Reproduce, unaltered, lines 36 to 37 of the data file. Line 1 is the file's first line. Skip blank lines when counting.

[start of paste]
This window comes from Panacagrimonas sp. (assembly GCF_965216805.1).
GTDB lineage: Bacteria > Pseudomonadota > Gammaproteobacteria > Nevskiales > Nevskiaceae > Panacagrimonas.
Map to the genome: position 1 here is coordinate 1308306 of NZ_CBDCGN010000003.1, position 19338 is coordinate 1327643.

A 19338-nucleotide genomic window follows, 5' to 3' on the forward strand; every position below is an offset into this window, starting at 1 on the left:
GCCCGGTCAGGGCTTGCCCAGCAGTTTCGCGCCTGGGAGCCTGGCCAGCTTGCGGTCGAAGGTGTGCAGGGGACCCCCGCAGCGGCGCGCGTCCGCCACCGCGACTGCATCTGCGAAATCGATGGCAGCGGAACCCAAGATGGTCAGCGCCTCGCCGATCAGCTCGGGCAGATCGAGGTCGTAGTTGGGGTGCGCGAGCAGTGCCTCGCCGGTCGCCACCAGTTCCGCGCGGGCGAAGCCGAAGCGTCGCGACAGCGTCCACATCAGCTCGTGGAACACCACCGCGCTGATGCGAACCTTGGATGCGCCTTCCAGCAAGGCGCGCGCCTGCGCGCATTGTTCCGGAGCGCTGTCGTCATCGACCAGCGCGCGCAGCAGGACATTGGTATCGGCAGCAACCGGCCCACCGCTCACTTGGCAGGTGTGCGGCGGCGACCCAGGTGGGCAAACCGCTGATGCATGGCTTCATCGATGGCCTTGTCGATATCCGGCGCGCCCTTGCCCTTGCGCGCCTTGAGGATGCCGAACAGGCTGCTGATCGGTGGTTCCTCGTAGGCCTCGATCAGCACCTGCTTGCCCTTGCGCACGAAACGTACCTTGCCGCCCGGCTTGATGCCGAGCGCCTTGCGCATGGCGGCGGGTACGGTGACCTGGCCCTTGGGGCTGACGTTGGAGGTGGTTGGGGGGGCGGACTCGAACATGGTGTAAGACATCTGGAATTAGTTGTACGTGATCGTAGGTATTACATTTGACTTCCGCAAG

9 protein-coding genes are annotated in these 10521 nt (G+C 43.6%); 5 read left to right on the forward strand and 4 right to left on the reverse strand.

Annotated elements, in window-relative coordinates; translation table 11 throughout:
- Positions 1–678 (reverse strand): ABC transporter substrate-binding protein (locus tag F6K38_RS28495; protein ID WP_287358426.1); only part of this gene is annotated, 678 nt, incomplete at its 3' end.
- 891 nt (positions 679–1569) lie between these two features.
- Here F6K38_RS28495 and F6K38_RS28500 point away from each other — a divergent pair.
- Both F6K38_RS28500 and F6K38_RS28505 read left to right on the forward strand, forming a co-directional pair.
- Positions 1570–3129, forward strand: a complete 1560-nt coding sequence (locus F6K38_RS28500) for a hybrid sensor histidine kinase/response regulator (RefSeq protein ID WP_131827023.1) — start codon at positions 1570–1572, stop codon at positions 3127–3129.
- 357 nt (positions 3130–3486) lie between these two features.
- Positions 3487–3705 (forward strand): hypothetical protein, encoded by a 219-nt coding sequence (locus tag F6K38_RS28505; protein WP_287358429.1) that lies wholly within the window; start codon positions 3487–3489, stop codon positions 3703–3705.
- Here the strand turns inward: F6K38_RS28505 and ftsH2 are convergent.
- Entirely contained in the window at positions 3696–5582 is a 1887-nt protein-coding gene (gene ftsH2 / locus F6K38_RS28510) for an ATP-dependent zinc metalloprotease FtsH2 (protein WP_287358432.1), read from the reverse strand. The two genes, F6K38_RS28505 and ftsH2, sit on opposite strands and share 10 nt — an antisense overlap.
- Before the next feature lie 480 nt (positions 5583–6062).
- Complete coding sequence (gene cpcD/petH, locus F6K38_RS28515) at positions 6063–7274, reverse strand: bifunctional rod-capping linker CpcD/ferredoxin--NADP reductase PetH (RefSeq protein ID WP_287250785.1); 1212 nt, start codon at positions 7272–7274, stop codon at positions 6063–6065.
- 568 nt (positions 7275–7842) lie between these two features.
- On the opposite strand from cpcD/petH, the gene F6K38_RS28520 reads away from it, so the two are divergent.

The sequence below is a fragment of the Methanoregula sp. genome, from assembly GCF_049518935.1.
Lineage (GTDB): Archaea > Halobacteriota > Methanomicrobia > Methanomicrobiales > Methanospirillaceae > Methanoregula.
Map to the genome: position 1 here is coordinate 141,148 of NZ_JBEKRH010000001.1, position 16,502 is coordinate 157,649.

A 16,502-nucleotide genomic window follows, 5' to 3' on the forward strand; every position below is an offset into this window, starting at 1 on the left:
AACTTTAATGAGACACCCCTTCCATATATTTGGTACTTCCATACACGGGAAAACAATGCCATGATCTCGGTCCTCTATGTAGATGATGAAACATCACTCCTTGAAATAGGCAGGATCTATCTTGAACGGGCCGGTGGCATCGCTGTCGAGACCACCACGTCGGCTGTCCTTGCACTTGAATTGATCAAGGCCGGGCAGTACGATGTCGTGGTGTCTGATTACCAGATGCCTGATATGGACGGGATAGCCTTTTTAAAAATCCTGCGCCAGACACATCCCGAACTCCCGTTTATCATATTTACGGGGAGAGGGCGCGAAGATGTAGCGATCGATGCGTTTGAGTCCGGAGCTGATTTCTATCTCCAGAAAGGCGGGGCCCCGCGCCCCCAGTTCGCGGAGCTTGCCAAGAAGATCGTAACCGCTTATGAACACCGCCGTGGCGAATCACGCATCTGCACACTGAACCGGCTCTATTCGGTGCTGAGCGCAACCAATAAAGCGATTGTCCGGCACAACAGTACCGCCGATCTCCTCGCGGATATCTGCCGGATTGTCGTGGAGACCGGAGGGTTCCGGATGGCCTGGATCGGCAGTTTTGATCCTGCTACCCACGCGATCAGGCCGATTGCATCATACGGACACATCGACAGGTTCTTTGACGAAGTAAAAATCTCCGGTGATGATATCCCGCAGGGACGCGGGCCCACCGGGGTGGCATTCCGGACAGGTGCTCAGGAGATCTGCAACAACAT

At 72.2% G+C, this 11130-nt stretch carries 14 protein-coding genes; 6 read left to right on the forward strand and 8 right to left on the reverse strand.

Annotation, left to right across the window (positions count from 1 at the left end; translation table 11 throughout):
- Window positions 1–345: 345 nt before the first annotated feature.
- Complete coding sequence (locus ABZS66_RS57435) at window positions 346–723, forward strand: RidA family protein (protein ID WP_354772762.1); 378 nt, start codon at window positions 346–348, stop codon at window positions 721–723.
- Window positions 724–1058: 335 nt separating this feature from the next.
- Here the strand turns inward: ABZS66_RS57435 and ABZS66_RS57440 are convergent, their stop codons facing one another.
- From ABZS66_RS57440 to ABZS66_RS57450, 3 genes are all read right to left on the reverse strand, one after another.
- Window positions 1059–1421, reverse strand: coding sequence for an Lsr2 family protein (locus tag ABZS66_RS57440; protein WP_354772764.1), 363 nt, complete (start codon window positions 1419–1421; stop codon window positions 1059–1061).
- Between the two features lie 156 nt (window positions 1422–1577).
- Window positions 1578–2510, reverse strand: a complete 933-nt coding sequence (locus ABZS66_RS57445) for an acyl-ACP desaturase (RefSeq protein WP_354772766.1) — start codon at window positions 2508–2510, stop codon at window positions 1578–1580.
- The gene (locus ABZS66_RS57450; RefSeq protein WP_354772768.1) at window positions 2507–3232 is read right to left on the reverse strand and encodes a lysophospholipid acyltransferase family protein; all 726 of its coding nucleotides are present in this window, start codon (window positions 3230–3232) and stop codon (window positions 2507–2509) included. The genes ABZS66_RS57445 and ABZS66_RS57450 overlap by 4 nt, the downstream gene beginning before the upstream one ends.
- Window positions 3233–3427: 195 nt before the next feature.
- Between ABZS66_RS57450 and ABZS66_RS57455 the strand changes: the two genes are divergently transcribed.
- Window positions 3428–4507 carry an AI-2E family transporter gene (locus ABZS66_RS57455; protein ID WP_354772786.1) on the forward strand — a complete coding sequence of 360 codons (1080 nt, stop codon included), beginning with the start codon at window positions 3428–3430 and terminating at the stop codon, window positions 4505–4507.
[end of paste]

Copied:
- The gene (locus ABZS66_RS57450; RefSeq protein WP_354772768.1) at window positions 2507–3232 is read right to left on the reverse strand and encodes a lysophospholipid acyltransferase family protein; all 726 of its coding nucleotides are present in this window, start codon (window positions 3230–3232) and stop codon (window positions 2507–2509) included. The genes ABZS66_RS57445 and ABZS66_RS57450 overlap by 4 nt, the downstream gene beginning before the upstream one ends.
- Window positions 3233–3427: 195 nt before the next feature.